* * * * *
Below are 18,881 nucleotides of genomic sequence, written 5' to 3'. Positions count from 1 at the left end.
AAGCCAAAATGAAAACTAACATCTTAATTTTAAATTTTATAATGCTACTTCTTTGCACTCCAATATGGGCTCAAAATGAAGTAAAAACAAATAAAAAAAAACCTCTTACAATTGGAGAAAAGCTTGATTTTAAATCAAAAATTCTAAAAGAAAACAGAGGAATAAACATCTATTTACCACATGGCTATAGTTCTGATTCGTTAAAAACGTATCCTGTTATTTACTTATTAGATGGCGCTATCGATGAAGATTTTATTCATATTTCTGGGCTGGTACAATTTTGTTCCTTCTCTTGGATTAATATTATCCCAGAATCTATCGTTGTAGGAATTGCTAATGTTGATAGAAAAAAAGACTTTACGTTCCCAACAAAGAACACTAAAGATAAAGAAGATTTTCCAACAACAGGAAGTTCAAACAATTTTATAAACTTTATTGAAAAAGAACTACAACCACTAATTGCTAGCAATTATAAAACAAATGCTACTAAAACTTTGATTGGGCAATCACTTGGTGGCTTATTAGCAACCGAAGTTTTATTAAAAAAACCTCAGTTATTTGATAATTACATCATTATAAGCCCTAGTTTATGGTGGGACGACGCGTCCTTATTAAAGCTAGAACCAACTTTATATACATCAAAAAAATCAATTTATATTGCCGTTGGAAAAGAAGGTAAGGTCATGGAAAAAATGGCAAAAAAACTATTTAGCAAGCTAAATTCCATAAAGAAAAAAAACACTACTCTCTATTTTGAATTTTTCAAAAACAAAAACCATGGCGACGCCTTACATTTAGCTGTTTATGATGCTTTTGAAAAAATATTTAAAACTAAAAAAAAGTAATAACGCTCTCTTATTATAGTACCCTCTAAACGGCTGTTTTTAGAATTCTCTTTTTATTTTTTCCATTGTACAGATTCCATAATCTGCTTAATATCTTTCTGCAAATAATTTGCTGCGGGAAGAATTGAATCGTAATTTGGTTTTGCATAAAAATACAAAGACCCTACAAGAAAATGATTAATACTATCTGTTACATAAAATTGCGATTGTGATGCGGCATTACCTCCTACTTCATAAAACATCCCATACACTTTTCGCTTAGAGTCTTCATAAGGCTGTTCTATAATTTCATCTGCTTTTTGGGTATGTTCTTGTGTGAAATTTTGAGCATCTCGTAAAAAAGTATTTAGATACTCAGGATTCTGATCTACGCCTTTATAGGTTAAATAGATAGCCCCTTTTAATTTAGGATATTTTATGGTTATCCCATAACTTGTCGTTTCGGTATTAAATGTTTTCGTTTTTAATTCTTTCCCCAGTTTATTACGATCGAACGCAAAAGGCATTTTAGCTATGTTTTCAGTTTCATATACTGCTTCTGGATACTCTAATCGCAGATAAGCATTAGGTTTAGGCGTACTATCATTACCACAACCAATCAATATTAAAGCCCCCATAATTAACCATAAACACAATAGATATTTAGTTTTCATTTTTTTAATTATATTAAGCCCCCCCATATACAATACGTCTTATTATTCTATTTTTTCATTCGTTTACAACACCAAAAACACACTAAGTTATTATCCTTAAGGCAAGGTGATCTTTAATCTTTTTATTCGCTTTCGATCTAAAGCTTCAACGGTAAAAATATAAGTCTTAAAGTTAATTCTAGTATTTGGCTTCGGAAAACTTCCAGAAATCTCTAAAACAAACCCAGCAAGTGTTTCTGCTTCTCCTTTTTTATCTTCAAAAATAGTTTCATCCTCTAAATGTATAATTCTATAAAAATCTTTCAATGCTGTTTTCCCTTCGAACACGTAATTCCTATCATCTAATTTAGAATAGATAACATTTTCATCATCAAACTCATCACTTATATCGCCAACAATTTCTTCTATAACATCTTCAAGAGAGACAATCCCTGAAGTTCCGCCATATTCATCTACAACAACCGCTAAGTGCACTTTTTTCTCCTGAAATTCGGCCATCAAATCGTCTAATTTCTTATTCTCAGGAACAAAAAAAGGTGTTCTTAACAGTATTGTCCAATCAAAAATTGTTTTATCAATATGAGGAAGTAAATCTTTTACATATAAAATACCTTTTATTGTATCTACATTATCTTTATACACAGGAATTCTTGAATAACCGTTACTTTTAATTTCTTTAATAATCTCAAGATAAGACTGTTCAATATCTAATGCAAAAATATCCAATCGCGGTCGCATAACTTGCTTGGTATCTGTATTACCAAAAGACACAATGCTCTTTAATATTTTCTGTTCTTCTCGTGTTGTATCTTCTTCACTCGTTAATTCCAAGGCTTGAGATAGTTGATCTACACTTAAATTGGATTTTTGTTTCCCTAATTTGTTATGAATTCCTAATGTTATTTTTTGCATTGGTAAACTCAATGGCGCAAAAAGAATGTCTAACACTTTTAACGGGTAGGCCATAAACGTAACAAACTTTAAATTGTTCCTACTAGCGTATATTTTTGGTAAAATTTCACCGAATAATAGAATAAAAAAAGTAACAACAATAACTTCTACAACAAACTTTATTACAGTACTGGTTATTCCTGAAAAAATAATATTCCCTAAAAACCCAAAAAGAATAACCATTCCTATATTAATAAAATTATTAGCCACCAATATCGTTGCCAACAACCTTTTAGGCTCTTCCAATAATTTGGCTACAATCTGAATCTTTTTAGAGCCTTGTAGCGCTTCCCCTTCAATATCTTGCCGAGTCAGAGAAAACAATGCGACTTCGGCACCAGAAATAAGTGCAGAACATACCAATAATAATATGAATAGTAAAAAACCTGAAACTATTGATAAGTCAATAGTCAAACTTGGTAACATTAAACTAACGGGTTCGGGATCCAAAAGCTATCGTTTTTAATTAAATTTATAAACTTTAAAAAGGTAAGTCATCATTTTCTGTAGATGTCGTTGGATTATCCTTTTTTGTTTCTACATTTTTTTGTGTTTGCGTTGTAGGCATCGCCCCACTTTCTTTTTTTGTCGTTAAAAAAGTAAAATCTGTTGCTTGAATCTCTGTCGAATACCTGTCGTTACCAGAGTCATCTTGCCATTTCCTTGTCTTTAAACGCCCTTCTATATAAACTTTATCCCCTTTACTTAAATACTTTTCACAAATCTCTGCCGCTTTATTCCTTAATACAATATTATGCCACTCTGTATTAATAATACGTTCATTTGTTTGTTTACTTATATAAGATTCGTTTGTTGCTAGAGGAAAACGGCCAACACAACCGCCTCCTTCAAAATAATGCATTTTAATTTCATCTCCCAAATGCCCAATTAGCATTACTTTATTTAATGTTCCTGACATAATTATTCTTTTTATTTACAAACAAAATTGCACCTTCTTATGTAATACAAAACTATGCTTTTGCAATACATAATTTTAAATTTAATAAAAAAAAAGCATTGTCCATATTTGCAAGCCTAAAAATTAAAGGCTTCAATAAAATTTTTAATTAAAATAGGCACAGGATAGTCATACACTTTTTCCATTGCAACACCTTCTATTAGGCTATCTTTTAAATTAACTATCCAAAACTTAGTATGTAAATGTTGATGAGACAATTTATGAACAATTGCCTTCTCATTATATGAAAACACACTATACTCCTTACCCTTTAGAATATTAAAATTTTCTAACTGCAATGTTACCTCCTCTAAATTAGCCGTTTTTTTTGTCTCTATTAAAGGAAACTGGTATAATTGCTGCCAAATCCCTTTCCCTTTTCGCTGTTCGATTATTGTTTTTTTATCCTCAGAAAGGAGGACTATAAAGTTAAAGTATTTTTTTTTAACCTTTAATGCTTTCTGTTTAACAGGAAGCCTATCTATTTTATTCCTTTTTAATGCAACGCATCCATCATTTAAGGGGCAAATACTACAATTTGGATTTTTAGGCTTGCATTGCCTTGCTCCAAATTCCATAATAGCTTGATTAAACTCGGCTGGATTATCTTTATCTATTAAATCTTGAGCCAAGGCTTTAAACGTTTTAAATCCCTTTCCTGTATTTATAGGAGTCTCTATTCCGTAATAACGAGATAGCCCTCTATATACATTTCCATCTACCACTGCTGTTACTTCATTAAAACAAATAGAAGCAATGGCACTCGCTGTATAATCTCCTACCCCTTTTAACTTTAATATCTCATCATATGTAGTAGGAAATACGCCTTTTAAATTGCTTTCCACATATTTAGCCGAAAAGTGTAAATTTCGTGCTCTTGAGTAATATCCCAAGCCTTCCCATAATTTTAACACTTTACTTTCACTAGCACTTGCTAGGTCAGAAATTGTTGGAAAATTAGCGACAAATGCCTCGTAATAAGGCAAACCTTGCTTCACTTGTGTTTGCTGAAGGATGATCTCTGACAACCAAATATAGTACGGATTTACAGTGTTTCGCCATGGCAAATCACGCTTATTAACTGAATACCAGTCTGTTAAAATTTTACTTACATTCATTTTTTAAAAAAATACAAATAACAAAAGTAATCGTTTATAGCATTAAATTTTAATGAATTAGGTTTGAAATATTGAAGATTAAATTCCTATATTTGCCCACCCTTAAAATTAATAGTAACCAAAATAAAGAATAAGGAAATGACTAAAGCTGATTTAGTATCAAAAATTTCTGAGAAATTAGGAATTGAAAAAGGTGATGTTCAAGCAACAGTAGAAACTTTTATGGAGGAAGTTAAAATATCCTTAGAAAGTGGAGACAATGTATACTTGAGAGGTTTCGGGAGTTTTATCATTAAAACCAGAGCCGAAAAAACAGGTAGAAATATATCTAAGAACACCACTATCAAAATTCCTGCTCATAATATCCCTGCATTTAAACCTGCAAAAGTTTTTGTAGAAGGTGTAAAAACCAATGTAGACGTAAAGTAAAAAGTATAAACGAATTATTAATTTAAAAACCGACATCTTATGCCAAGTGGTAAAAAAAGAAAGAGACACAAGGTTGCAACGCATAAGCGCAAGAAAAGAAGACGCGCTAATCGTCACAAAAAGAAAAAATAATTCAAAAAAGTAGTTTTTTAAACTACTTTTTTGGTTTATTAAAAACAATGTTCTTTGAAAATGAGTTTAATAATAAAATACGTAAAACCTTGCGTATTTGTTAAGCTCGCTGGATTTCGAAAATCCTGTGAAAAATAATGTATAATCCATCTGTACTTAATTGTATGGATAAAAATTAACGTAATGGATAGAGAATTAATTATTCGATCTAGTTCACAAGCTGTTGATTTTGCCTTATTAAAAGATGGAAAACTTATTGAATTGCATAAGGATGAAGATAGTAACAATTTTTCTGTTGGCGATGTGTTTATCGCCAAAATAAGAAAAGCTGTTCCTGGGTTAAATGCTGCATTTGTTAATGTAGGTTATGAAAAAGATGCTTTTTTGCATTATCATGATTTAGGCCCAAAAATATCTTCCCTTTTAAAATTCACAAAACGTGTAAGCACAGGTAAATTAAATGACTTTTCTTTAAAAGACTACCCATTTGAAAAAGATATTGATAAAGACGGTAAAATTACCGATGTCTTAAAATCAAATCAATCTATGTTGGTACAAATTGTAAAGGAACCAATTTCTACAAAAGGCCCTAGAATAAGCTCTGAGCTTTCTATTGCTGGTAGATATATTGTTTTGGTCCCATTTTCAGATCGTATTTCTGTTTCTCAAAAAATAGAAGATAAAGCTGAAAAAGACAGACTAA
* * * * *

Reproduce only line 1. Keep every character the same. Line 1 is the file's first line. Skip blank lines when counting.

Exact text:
Below are 18,881 nucleotides of genomic sequence, written 5' to 3'. Positions count from 1 at the left end.